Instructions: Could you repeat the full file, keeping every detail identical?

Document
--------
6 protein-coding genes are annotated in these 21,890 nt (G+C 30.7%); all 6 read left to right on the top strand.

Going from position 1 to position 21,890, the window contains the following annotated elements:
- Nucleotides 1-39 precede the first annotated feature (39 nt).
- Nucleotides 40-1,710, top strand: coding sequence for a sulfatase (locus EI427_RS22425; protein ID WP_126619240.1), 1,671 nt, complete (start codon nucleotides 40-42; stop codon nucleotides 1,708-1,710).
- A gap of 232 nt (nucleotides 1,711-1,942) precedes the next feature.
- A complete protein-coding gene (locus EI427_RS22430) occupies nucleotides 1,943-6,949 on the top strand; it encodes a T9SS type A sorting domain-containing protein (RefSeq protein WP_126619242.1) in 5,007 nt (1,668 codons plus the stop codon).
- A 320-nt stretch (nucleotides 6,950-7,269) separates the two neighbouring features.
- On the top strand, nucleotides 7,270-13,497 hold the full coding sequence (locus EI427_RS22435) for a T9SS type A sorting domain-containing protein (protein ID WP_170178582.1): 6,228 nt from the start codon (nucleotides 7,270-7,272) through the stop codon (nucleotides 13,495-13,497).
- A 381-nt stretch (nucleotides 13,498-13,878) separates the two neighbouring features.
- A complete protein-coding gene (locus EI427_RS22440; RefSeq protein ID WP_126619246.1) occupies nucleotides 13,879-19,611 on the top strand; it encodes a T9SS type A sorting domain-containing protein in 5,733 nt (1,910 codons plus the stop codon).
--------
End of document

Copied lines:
6 protein-coding genes are annotated in these 21,890 nt (G+C 30.7%); all 6 read left to right on the top strand.

Going from position 1 to position 21,890, the window contains the following annotated elements:
- Nucleotides 1-39 precede the first annotated feature (39 nt).
- Nucleotides 40-1,710, top strand: coding sequence for a sulfatase (locus EI427_RS22425; protein ID WP_126619240.1), 1,671 nt, complete (start codon nucleotides 40-42; stop codon nucleotides 1,708-1,710).
- A gap of 232 nt (nucleotides 1,711-1,942) precedes the next feature.
- A complete protein-coding gene (locus EI427_RS22430) occupies nucleotides 1,943-6,949 on the top strand; it encodes a T9SS type A sorting domain-containing protein (RefSeq protein WP_126619242.1) in 5,007 nt (1,668 codons plus the stop codon).
- A 320-nt stretch (nucleotides 6,950-7,269) separates the two neighbouring features.
- On the top strand, nucleotides 7,270-13,497 hold the full coding sequence (locus EI427_RS22435) for a T9SS type A sorting domain-containing protein (protein ID WP_170178582.1): 6,228 nt from the start codon (nucleotides 7,270-7,272) through the stop codon (nucleotides 13,495-13,497).
- A 381-nt stretch (nucleotides 13,498-13,878) separates the two neighbouring features.
- A complete protein-coding gene (locus EI427_RS22440; RefSeq protein ID WP_126619246.1) occupies nucleotides 13,879-19,611 on the top strand; it encodes a T9SS type A sorting domain-containing protein in 5,733 nt (1,910 codons plus the stop codon).